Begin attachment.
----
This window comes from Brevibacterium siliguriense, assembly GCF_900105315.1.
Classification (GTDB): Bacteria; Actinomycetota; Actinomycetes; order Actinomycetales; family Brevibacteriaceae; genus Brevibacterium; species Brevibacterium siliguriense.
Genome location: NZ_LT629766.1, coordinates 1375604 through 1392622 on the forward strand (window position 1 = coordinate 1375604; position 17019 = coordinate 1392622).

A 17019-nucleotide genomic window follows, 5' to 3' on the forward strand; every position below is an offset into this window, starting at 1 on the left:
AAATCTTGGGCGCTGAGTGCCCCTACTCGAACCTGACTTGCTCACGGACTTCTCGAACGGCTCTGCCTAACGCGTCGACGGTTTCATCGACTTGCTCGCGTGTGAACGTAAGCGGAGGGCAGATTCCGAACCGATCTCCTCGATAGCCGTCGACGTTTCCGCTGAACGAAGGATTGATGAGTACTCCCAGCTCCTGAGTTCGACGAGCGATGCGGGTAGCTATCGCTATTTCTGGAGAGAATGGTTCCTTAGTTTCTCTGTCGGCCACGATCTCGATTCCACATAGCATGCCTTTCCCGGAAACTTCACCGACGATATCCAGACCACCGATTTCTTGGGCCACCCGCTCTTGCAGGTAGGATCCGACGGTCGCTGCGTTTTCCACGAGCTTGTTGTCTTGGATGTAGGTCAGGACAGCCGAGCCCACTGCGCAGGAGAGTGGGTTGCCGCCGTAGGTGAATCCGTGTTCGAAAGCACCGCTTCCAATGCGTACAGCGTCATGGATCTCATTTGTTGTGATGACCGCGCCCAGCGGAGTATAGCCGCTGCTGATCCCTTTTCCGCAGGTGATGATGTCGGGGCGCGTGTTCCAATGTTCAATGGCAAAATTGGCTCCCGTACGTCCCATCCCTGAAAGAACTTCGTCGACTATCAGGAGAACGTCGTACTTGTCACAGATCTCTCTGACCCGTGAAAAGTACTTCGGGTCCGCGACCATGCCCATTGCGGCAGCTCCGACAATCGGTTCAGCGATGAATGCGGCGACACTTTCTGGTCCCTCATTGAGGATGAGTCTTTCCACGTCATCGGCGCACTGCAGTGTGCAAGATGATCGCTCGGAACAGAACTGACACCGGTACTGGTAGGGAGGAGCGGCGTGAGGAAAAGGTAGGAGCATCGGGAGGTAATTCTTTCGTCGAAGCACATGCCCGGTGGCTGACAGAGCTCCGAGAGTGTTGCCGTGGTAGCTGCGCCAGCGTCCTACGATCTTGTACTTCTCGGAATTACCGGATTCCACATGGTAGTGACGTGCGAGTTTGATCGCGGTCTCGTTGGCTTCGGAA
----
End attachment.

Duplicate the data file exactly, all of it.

This window comes from Brevibacterium siliguriense, assembly GCF_900105315.1.
Classification (GTDB): Bacteria; Actinomycetota; Actinomycetes; order Actinomycetales; family Brevibacteriaceae; genus Brevibacterium; species Brevibacterium siliguriense.
Genome location: NZ_LT629766.1, coordinates 1375604 through 1392622 on the forward strand (window position 1 = coordinate 1375604; position 17019 = coordinate 1392622).

A 17019-nucleotide genomic window follows, 5' to 3' on the forward strand; every position below is an offset into this window, starting at 1 on the left:
AAATCTTGGGCGCTGAGTGCCCCTACTCGAACCTGACTTGCTCACGGACTTCTCGAACGGCTCTGCCTAACGCGTCGACGGTTTCATCGACTTGCTCGCGTGTGAACGTAAGCGGAGGGCAGATTCCGAACCGATCTCCTCGATAGCCGTCGACGTTTCCGCTGAACGAAGGATTGATGAGTACTCCCAGCTCCTGAGTTCGACGAGCGATGCGGGTAGCTATCGCTATTTCTGGAGAGAATGGTTCCTTAGTTTCTCTGTCGGCCACGATCTCGATTCCACATAGCATGCCTTTCCCGGAAACTTCACCGACGATATCCAGACCACCGATTTCTTGGGCCACCCGCTCTTGCAGGTAGGATCCGACGGTCGCTGCGTTTTCCACGAGCTTGTTGTCTTGGATGTAGGTCAGGACAGCCGAGCCCACTGCGCAGGAGAGTGGGTTGCCGCCGTAGGTGAATCCGTGTTCGAAAGCACCGCTTCCAATGCGTACAGCGTCATGGATCTCATTTGTTGTGATGACCGCGCCCAGCGGAGTATAGCCGCTGCTGATCCCTTTTCCGCAGGTGATGATGTCGGGGCGCGTGTTCCAATGTTCAATGGCAAAATTGGCTCCCGTACGTCCCATCCCTGAAAGAACTTCGTCGACTATCAGGAGAACGTCGTACTTGTCACAGATCTCTCTGACCCGTGAAAAGTACTTCGGGTCCGCGACCATGCCCATTGCGGCAGCTCCGACAATCGGTTCAGCGATGAATGCGGCGACACTTTCTGGTCCCTCATTGAGGATGAGTCTTTCCACGTCATCGGCGCACTGCAGTGTGCAAGATGATCGCTCGGAACAGAACTGACACCGGTACTGGTAGGGAGGAGCGGCGTGAGGAAAAGGTAGGAGCATCGGGAGGTAATTCTTTCGTCGAAGCACATGCCCGGTGGCTGACAGAGCTCCGAGAGTGTTGCCGTGGTAGCTGCGCCAGCGTCCTACGATCTTGTACTTCTCGGAATTACCGGATTCCACATGGTAGTGACGTGCGAGTTTGATCGCGGTCTCGTTGGCTTCGGAA